"Sorry about all of this, but we have limited choice of vehicles to do this, and for very good reasons which I will not go in to there is not a willingness to venture outside of the established practices," Ells writes in the email.
By July 2011, it was agreed that Nova Scotia Housing Development Corp. would provide the money from its capital budget, while Advanced Education would ensure the repairs and upgrades were completed on time.
A contract between Acadia and the Nova Scotia Housing Development Corp. was signed in December 2011. The agency agreed to loan the $2.7 million and Acadia agreed to pay it back by April 1, 2017.
In May 2012, Advanced Education issued its news release announcing money. There is no mention of the Department of Community Services or the Nova Scotia Housing Development Corp.
"Why would a government go out and make an announcement from a different department? As I understand, it was Labour and Advanced Education that made the announcement about this wonderful funding, and yet we all know now that it came out of the housing budget and Community Services," MacFarlane said. "Why?"
Only Acadia received this kind of loan
No other school ever received such funding.
Cape Breton University, Dalhousie University, Saint Mary's University, NSCC, Mount Saint Vincent University, St. Francis Xavier University, the University of King's College, Nova Scotia College of Early Childhood Education, Université Sainte-Anne and NSCAD University all confirmed they have never received a loan from Community Services for residence funding.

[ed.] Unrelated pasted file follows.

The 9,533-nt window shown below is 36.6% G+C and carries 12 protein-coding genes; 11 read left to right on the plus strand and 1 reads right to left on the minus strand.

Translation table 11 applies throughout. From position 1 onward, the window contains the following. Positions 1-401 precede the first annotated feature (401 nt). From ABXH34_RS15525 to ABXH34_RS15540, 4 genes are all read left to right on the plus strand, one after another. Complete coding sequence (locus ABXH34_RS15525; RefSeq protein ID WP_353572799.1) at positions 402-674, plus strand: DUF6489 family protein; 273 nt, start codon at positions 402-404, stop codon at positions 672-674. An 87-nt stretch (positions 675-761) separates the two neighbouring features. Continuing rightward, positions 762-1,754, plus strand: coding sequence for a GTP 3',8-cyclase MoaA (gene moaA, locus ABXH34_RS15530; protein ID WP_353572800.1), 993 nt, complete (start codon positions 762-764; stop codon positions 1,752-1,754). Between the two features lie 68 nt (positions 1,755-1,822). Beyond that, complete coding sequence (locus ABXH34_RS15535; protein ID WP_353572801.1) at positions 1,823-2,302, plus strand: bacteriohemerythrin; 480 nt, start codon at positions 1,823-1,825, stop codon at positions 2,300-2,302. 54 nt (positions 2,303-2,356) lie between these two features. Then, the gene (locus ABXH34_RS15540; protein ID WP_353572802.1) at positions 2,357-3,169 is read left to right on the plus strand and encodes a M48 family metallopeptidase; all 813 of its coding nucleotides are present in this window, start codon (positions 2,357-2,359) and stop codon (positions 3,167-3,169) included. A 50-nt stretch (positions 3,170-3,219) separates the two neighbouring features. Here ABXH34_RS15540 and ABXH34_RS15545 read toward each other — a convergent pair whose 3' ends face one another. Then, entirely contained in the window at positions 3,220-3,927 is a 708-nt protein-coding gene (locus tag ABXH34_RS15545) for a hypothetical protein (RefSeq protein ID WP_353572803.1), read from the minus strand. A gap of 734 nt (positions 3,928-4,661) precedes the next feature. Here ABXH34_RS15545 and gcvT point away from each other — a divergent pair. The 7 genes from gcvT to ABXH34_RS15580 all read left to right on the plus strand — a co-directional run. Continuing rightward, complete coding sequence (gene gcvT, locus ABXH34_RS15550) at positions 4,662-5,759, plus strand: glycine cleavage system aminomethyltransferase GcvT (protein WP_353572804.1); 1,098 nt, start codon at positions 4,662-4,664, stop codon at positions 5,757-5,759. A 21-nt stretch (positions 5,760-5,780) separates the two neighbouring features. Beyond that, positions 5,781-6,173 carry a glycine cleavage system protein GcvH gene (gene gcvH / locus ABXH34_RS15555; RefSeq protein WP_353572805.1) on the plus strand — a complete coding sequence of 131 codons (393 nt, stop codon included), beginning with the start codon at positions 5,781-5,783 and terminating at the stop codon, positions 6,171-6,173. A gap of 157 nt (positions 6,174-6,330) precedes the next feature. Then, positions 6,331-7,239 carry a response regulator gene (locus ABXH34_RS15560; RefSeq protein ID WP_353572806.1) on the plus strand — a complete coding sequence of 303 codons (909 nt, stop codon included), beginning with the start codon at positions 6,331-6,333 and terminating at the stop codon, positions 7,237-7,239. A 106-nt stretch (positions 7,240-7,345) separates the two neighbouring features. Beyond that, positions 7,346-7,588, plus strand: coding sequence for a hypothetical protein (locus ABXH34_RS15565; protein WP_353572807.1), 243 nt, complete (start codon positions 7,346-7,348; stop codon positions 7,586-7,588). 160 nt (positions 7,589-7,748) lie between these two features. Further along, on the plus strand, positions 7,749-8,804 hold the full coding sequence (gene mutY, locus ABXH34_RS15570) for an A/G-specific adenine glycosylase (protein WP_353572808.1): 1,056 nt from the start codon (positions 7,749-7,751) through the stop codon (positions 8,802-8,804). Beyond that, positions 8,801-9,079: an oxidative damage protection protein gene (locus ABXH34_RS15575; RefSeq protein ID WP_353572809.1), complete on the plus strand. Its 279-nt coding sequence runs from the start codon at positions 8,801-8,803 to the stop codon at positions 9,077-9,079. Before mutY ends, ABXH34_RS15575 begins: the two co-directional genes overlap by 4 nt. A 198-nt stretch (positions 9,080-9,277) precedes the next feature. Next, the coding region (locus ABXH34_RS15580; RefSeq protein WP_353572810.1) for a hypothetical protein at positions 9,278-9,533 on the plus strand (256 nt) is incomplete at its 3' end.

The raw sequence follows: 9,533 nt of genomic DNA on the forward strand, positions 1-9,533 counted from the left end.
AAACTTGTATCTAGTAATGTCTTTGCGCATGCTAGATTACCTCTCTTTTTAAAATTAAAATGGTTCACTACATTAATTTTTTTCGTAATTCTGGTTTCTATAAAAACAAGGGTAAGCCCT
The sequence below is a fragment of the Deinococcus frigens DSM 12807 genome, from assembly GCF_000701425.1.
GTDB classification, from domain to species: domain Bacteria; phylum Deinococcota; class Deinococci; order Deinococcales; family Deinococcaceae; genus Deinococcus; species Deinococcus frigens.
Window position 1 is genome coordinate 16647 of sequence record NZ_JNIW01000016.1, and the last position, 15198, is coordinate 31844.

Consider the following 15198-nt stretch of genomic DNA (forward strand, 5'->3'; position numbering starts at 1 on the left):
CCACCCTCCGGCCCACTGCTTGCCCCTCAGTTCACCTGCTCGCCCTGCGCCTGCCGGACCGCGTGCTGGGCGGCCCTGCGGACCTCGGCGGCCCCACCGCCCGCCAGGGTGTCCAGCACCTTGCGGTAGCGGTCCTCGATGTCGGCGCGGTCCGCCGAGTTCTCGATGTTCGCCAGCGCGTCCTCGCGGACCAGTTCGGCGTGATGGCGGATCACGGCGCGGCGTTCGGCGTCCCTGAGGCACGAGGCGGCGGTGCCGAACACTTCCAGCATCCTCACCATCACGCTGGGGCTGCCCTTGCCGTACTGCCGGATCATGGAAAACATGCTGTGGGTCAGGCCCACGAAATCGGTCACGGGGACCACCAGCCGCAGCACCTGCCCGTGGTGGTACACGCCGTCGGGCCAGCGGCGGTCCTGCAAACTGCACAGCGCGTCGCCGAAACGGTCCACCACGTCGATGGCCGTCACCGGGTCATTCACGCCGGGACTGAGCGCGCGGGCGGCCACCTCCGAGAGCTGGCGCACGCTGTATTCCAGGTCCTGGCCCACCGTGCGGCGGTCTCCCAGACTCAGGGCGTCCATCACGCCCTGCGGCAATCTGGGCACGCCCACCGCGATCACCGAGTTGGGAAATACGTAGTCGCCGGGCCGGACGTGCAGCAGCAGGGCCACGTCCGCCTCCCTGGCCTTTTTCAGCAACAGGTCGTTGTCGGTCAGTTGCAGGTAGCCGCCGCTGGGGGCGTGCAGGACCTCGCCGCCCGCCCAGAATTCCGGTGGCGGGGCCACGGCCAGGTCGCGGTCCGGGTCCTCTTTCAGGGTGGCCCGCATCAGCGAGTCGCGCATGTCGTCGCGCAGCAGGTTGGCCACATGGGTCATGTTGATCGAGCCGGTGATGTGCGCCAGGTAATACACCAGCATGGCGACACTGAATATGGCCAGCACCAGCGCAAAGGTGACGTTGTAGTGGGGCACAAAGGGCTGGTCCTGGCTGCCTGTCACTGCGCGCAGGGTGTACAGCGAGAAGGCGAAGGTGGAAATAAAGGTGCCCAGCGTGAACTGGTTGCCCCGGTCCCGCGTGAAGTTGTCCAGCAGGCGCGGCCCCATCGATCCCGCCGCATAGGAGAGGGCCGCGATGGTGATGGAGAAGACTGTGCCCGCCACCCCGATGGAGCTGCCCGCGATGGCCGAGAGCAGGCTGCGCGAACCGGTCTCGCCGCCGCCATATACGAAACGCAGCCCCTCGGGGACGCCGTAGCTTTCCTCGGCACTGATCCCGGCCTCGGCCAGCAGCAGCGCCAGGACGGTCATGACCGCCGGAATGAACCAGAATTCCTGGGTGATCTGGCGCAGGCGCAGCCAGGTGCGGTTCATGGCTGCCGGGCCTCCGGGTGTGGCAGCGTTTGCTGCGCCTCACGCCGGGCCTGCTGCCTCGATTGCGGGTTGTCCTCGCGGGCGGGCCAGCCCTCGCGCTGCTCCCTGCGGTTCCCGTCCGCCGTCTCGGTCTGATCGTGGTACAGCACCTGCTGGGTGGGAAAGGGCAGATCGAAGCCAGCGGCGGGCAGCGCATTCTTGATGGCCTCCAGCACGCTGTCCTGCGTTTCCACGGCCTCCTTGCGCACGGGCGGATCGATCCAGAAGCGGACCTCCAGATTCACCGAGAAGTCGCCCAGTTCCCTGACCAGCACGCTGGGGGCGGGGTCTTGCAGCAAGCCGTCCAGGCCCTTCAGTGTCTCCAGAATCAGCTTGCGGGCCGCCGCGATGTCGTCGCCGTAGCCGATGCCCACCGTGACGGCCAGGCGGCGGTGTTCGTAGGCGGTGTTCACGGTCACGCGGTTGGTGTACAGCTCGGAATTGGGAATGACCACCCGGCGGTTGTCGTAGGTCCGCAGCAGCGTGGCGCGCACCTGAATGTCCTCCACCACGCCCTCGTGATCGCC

Scott Roberts, spokesperson for Acadia University, said the loan was advanced to Acadia on March 30, 2012, and repaid in full by April 1, 2017, when it was due. The Department of Community Services confirmed the loan was repaid on time.
"The source of the funding for us was the Government of Nova Scotia so any questions you might have about departmental sourcing should be directed to the government," Roberts said in an email.
'Help address a gap in student housing'
A spokesperson for the Department of Advanced Education declined to provide an interview and issued a statement.
"At that time, the government of the day looked at all of the lending instruments available, which is common practice, and the decision was made for the loan to come from Housing Nova Scotia," Chrissy Matheson said. She referred further questions to the agency.
CBC News began asking Housing Nova Scotia about the loan in October 2017. The department's former spokesperson, Heather Fairbairn, said no additional loans were provided to Acadia by Housing Nova Scotia.
She said the previous NDP government made the loan to "help address a gap in student housing, in Wolfville, at the time."
"The renovations and reopening of Cutten House meant that up to 300 more students would have access to safe and comfortable on-campus accommodations," she said in an email.
"Under its mandate, Housing Nova Scotia supports various organizations that promote the provision of more adequate and improved housing, including students."
Fairbairn said Community Services Minister Kelly Regan would not do an interview and was unable to comment about actions taken by a previous government.
The current spokesperson for Community Services, Bruce Nunn, provided nearly the same answer this week and again declined CBC's request for an interview.
"We see a government that stands up, over and over, and continues to have messaging go out about the past government and what they did. They talk about all the time the NDP," MacFarlane said.
"So why are they not being transparent and mentioning this situation?"
While the loan was made by the previous government, MacFarlane said the Liberals "do have a hand in this file."
"The loan has been paid off under their watch," she said.
"[To] the Nova Scotians that are struggling for affordable and safe and comfortable housing for their families, I think they should be told why this happened."